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Didi Gregorius to have Tommy John surgery

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Big news was dropped by Yankees manager Aaron Boone at his end-of-season press conference at Yankee Stadium a few minutes ago: Yankees shortstop Didi Gregorius is going to have Tommy John surgery.

Boone said Gregorius had an MRI which revealed the need for the ligament replacement surgery. The damage is in his right elbow, which is his throwing elbow even though he bats left-handed. Boone said he believes the injury occurred on a ball he fielded in either Game 1 or Game 2 of the NLDS. Which means he played Games 3 and 4 with the damage. He did. however, manage to go 2-for-4 with a double in Game 2.

As for what this means for Gregorius going forward, Boone said that he expects that he will return at some point in  2019, saying that he expects Gregorius will play “a lot of the season.” He obviously, however, will not be able to work out this offseason in the same way he always does and will not be ready for spring training.

As for what it means for the Yankees: they’re in the market for a shortstop.

I wonder if one is available?

ATLANTA, GA – OCTOBER 08: Manny Machado #8 of the Los Angeles Dodgers adjusts his glasses after the third out of the first inning in Game Four of the National League Division Series against the Atlanta Braves at Turner Field on October 8, 2018 in Atlanta, Georgia. (Photo by Rob Carr/Getty Images)

Rafael Devers won’t visit White House with Red Sox

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The World Series champion Red Sox are scheduled to visit President Trump in the White House on February 15. Some have speculated that manager Álex Cora, who is from Puerto Rico and has been critical of Trump and has been a big factor in Hurricane Maria relief efforts, might not go as a form of protest. Thus far, nothing concrete has been reported on that front.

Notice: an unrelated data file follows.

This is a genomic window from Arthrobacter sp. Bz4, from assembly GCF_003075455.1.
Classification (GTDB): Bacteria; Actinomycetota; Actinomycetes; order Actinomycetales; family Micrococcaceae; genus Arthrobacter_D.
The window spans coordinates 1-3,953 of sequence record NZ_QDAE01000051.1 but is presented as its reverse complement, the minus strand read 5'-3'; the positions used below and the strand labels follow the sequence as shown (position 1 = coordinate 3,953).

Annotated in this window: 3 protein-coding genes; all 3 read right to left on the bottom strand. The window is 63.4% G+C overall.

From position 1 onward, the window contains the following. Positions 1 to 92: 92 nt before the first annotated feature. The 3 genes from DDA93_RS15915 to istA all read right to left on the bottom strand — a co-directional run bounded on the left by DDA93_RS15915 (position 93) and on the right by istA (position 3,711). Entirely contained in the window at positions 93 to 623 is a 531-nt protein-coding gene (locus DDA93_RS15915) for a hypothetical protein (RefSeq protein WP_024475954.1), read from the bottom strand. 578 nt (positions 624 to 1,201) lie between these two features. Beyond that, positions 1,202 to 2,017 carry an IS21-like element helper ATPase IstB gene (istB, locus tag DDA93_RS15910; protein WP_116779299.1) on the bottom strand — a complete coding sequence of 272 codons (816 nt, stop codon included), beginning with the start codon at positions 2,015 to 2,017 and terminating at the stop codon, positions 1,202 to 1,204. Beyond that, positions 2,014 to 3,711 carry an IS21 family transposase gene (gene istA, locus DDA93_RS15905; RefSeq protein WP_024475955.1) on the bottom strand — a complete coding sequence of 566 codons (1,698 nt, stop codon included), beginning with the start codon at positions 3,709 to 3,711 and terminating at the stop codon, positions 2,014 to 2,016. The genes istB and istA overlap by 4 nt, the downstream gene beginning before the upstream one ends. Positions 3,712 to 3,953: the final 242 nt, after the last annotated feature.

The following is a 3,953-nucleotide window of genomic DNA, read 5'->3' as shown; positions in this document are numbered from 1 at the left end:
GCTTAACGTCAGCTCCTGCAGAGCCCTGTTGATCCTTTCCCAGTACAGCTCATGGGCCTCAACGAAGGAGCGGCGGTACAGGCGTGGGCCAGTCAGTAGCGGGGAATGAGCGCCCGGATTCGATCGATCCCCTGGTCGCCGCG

However, third baseman Rafael Devers says he isn’t going to join the Red Sox on their visit to the White House, Evan Drellich of NBC Sports Boston reports. Devers would prefer to focus on baseball, as the Red Sox open spring training on February 13 and position players have to report on February 17. Per Chris Mason, Devers also said via a translator, “The opportunity was presented and I just wasn’t compelled to go.”

Devers hails from the Dominican Republic and he, like many of Major League Baseball’s foreign-born player base, might not be happy about Trump’s immigration policies. Understandably, he is being tight-lipped about his motivation, but it wouldn’t be surprising if Devers is making a silent protest by choosing not to attend. He is thus far the only member of the team to bow out.

Devers, 22, hit .240/.298/.433 with 21 home runs, 66 RBI, and 59 runs scored in 490 plate appearances last season.

Last year, when the Astros visited Trump at the White House, they did so without Carlos Correa and Carlos Beltrán. Both are from Puerto Rico. It is certainly not unprecedented for individual players to opt out of the White House visit.

No word yet on what food will be served during Boston’s trip to the nation’s capital, but the smart money is on hamberders.